From the outset, Karl Schlecht, the founder of Putzmeister, stuck to a principle the importance of which is often underestimated today. For him, contact with the customer did not end upon delivery of the machine, but was also maintained in the period following delivery.
Closeness to the customers requires a dense and well-structured sales and service network. Putzmeister began establishing its own branches in Germany as early as the 1960s, with sites in Munich, Essen, Hamburg, Frankfurt and later also Berlin and Gera. In the 1970s, the company added subsidiaries and sales offices in other countries – including France, Spain, the UK, the USA, Brazil, South Africa, Singapore, China, Korea, Japan, Russia, India, the United Arab Emirates, Iraq and Turkey – enabling Putzmeister to act internationally. Furthermore, the Putzmeister Sales team is supported both within and outside Germany by well-trained dealers and services centres around the globe.
Putzmeister mortar machines streamline the sector
With the development of a practical mortar pump (1958), the first continuous mixing pump for gypsum plaster (1965) and a compressed air-based screed conveyor (1965), Karl Schlecht revolutionised the industry in both interior and exterior construction work. These technical milestones made heavy physical work on construction sites not only considerably easier but also more streamlined. Since the acquisition of the “Brinkmann” brand in 2008 and relocation to the Aichtal branch in 2012, the company's market presence is now stronger than ever. Putzmeister Mörtelmaschinen also likes to cause something of a stir with unusual projects. During the European Football Championship in France in 2016, the company installed a beach football pitch in the east hall of Leipzig's central station, available to interested teams in this version of football.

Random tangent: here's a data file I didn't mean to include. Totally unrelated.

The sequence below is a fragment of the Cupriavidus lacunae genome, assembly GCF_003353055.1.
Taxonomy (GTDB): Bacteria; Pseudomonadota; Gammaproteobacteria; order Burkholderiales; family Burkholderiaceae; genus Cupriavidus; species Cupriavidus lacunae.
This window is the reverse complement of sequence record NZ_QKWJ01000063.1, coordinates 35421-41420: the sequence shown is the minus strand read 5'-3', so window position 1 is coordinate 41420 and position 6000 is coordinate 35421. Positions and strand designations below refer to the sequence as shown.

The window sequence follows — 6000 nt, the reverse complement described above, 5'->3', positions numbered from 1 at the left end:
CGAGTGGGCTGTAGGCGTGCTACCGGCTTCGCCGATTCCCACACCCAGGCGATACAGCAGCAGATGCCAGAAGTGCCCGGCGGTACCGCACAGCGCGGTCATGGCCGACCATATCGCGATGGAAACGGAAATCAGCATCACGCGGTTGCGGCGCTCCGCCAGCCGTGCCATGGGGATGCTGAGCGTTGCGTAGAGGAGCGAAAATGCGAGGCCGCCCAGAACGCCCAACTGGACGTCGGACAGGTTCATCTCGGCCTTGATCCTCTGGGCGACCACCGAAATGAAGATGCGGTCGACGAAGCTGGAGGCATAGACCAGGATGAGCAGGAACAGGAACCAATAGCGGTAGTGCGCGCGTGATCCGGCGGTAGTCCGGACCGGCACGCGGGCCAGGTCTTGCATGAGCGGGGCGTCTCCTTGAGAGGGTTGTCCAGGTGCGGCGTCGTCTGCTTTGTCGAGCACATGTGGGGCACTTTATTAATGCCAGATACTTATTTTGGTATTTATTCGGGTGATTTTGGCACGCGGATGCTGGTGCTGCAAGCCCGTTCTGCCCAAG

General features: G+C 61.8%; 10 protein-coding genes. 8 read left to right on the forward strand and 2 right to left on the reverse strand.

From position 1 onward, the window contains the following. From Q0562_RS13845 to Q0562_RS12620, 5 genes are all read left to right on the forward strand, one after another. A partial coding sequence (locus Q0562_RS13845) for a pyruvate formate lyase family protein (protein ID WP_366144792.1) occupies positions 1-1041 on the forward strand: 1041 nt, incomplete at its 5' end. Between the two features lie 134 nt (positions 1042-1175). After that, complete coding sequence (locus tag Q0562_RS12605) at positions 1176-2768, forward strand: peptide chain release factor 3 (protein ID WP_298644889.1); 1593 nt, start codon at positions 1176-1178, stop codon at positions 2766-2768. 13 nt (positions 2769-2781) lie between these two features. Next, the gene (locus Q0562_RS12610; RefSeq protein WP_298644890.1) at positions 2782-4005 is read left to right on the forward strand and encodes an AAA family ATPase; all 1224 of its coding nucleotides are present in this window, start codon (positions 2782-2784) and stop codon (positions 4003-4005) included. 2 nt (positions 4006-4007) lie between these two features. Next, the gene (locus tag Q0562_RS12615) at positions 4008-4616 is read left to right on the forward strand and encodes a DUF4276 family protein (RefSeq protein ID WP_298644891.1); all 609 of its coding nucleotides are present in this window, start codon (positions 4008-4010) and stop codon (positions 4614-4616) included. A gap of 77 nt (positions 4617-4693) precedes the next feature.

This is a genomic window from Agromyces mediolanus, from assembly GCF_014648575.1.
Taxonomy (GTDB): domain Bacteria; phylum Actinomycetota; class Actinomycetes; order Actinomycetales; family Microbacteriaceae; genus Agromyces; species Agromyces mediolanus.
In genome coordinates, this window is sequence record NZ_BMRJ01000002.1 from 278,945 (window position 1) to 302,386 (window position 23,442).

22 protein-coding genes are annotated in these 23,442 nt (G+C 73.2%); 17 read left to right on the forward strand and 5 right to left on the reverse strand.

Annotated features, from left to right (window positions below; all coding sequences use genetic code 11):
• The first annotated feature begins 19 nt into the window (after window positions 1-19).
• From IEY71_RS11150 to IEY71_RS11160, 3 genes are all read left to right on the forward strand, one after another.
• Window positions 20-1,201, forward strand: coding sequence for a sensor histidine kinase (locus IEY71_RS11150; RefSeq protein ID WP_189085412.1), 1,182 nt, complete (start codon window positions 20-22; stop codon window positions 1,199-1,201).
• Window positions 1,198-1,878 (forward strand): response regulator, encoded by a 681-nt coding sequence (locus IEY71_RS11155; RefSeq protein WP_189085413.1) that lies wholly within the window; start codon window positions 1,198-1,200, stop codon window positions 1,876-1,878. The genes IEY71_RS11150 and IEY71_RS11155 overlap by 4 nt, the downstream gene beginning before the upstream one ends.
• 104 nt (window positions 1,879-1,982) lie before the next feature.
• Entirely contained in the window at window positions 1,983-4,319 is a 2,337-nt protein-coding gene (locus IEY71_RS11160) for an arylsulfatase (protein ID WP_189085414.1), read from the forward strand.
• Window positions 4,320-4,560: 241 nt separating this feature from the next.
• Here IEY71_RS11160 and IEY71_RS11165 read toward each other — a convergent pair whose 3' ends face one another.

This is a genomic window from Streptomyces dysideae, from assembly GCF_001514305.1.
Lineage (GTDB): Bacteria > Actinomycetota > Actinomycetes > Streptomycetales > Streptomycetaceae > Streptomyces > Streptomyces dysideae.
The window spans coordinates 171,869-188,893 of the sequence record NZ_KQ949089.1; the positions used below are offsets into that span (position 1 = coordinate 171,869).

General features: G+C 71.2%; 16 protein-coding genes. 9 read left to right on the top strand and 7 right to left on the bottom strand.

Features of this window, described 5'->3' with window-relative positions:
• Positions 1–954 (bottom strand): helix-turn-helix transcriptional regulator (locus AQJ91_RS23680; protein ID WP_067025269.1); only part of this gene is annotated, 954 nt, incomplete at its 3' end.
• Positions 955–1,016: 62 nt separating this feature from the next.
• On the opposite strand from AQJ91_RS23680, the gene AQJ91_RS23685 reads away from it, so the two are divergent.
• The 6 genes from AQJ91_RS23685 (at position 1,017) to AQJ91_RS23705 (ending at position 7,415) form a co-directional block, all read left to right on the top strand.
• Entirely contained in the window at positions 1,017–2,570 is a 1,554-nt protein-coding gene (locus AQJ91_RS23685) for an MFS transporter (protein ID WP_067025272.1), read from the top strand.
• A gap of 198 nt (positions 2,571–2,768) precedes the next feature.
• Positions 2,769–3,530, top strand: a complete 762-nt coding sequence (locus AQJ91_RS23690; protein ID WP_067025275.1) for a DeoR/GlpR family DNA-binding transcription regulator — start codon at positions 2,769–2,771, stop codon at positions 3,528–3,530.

Concrete technology for profitable work worldwide
Putzmeister extended its range of products with the development of concrete pumps in the 1960s. This time, unlike the market launch of mortar pumps, Putzmeister was not the “inventor”, but was in competition with established manufacturers from the outset. Higher pressures, larger pump volumes and even concrete delivery were only possible, in Karl Schlecht's opinion, if previous design principles were fundamentally questioned and new paths taken. With the concept of a hydro-hydraulically driven two-cylinder piston pump combined with the flapper system (1969), Putzmeister, as a newcomer on the market, well and truly stirred things up for the established manufacturers. Having achieved the world record of 310 m in high-rise concrete pumping at the Frankfurt telecommunications tower (1977), Putzmeister finally gained acceptance in the international construction industry. This was preceded in 1971 by the invention of a compression-proof transfer tube in conjunction with concrete pumps driven by hydraulic fluid.